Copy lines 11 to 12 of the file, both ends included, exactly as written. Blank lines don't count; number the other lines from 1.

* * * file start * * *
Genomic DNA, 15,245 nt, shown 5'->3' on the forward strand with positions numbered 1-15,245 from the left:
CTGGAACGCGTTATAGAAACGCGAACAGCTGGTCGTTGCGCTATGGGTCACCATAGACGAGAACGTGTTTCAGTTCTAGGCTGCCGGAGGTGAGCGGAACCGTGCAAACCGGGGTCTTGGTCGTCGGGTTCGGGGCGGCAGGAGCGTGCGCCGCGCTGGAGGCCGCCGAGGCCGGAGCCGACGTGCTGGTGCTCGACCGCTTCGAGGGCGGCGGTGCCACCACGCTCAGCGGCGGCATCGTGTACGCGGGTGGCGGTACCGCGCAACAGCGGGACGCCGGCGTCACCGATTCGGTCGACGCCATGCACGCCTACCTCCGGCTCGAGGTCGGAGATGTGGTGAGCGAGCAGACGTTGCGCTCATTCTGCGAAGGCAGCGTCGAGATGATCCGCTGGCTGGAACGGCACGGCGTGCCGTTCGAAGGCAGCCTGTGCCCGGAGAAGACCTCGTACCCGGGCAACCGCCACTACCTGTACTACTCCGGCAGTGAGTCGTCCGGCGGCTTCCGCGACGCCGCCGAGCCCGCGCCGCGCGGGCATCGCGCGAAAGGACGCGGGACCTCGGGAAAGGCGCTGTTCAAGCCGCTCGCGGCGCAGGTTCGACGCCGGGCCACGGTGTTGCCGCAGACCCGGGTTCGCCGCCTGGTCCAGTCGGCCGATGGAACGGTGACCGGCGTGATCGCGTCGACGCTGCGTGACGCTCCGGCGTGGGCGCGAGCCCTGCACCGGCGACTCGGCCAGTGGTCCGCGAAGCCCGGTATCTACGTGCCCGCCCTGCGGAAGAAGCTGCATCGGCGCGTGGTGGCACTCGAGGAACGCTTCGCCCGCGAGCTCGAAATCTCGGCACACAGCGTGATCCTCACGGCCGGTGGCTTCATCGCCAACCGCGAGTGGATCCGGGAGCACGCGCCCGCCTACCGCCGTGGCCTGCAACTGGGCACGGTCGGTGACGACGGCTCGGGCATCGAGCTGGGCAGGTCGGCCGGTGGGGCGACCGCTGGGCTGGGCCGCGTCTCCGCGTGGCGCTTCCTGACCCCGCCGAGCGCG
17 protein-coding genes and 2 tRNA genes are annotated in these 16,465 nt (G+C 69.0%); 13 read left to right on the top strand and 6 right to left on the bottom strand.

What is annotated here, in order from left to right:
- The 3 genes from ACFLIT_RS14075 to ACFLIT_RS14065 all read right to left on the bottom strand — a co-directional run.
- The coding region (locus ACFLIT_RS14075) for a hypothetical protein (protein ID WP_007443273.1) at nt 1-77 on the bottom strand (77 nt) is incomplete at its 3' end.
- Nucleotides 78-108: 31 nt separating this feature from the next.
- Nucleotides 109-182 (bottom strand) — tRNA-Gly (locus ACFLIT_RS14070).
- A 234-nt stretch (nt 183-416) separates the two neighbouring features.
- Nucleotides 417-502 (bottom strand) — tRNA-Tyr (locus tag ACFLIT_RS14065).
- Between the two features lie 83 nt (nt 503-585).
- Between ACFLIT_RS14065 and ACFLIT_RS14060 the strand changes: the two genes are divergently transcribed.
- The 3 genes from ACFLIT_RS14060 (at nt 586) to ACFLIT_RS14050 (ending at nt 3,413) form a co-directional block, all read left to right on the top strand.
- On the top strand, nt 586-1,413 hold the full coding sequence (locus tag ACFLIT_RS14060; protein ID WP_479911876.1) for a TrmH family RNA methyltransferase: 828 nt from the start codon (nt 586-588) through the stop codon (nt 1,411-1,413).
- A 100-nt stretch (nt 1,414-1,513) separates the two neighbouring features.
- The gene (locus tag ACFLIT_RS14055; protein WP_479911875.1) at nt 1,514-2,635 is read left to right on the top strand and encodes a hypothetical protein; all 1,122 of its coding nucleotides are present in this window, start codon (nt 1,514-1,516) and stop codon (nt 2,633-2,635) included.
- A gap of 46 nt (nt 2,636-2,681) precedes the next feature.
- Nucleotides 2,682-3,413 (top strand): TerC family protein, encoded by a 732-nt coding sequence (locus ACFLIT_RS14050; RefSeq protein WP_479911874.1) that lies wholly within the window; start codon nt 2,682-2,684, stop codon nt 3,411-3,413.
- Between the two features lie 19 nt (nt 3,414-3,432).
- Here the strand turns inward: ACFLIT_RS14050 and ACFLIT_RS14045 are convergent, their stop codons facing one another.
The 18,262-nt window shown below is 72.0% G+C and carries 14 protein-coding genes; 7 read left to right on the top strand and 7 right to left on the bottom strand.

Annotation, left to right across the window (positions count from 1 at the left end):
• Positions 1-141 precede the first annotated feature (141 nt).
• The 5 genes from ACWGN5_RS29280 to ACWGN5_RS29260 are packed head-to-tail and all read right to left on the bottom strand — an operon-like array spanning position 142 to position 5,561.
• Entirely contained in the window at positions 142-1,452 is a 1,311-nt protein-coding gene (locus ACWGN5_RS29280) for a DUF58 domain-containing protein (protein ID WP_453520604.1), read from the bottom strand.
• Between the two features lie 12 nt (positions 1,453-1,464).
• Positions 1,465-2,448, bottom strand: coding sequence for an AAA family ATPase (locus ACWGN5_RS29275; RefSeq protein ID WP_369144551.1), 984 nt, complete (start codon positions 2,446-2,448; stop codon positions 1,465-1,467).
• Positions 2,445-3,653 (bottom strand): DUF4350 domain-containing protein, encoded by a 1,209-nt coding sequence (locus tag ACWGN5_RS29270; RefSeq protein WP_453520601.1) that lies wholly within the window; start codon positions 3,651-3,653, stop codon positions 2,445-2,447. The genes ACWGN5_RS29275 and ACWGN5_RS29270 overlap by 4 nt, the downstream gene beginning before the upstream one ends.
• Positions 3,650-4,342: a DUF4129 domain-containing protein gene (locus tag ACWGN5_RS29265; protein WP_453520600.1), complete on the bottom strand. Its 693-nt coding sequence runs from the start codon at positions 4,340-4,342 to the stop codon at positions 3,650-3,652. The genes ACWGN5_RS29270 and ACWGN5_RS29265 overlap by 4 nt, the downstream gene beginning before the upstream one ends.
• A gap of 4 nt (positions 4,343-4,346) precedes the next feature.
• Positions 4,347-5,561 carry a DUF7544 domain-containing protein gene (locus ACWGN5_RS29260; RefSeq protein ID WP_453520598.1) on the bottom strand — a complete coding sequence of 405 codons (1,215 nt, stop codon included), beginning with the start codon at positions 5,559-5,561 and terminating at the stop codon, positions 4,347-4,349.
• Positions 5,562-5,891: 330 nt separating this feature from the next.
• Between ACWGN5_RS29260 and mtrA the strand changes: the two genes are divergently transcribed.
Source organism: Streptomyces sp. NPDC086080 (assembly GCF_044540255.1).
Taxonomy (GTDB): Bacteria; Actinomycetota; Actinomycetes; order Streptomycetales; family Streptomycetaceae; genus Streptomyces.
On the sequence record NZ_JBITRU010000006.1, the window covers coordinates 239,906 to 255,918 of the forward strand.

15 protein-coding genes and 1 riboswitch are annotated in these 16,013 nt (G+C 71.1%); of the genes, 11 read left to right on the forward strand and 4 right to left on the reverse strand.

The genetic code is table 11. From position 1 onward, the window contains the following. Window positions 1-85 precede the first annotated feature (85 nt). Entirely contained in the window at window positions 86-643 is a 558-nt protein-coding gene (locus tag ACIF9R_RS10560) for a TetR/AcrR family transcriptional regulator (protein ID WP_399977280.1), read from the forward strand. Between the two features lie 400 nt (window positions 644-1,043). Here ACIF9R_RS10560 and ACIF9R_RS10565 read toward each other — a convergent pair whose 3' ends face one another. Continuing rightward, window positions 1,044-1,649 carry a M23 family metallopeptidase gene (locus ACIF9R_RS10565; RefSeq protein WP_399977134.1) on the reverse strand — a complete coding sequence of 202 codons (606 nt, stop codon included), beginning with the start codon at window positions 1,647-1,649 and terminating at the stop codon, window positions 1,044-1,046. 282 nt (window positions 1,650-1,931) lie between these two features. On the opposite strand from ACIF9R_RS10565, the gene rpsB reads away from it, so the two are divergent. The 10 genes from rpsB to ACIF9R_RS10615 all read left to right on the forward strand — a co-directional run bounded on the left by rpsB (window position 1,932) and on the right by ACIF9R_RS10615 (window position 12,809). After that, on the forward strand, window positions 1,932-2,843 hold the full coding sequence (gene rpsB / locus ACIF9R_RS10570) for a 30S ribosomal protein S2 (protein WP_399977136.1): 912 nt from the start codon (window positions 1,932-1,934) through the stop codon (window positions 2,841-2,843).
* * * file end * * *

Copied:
- Between the two features lie 83 nt (nt 503-585).
- Between ACFLIT_RS14065 and ACFLIT_RS14060 the strand changes: the two genes are divergently transcribed.